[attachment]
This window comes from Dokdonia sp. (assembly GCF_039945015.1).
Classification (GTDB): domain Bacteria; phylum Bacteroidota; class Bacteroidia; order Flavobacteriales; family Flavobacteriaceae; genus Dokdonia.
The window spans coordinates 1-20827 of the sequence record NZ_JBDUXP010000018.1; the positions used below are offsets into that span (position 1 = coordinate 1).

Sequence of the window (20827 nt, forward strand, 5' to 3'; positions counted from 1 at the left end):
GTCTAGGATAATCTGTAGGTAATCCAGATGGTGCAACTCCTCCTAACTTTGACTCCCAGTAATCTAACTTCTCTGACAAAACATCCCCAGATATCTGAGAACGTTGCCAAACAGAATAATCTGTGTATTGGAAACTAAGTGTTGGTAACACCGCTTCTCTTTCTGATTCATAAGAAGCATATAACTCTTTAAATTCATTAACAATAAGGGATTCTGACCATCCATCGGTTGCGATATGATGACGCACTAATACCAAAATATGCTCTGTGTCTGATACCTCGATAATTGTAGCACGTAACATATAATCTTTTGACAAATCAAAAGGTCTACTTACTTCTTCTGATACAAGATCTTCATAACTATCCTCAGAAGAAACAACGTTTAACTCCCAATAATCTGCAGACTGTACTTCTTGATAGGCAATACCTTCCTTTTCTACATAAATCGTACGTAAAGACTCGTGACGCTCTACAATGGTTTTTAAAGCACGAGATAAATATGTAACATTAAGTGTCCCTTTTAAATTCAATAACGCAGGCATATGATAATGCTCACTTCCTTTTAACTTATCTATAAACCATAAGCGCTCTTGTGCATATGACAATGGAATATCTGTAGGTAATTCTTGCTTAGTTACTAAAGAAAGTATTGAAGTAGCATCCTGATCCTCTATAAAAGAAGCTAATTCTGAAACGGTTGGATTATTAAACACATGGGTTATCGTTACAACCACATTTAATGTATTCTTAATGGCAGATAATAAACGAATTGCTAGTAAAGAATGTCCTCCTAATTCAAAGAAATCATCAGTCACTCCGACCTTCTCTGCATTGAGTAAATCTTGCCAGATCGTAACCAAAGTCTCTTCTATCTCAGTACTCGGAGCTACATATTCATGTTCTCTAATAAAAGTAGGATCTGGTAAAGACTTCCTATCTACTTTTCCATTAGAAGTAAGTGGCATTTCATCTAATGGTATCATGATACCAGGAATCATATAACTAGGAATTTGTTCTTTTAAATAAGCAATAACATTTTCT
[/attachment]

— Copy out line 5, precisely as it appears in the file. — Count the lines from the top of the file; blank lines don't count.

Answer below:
GTCTAGGATAATCTGTAGGTAATCCAGATGGTGCAACTCCTCCTAACTTTGACTCCCAGTAATCTAACTTCTCTGACAAAACATCCCCAGATATCTGAGAACGTTGCCAAACAGAATAATCTGTGTATTGGAAACTAAGTGTTGGTAACACCGCTTCTCTTTCTGATTCATAAGAAGCATATAACTCTTTAAATTCATTAACAATAAGGGATTCTGACCATCCATCGGTTGCGATATGATGACGCACTAATACCAAAATATGCTCTGTGTCTGATACCTCGATAATTGTAGCACGTAACATATAATCTTTTGACAAATCAAAAGGTCTACTTACTTCTTCTGATACAAGATCTTCATAACTATCCTCAGAAGAAACAACGTTTAACTCCCAATAATCTGCAGACTGTACTTCTTGATAGGCAATACCTTCCTTTTCTACATAAATCGTACGTAAAGACTCGTGACGCTCTACAATGGTTTTTAAAGCACGAGATAAATATGTAACATTAAGTGTCCCTTTTAAATTCAATAACGCAGGCATATGATAATGCTCACTTCCTTTTAACTTATCTATAAACCATAAGCGCTCTTGTGCATATGACAATGGAATATCTGTAGGTAATTCTTGCTTAGTTACTAAAGAAAGTATTGAAGTAGCATCCTGATCCTCTATAAAAGAAGCTAATTCTGAAACGGTTGGATTATTAAACACATGGGTTATCGTTACAACCACATTTAATGTATTCTTAATGGCAGATAATAAACGAATTGCTAGTAAAGAATGTCCTCCTAATTCAAAGAAATCATCAGTCACTCCGACCTTCTCTGCATTGAGTAAATCTTGCCAGATCGTAACCAAAGTCTCTTCTATCTCAGTACTCGGAGCTACATATTCATGTTCTCTAATAAAAGTAGGATCTGGTAAAGACTTCCTATCTACTTTTCCATTAGAAGTAAGTGGCATTTCATCTAATGGTATCATGATACCAGGAATCATATAACTAGGAATTTGTTCTTTTAAATAAGCAATAACATTTTCT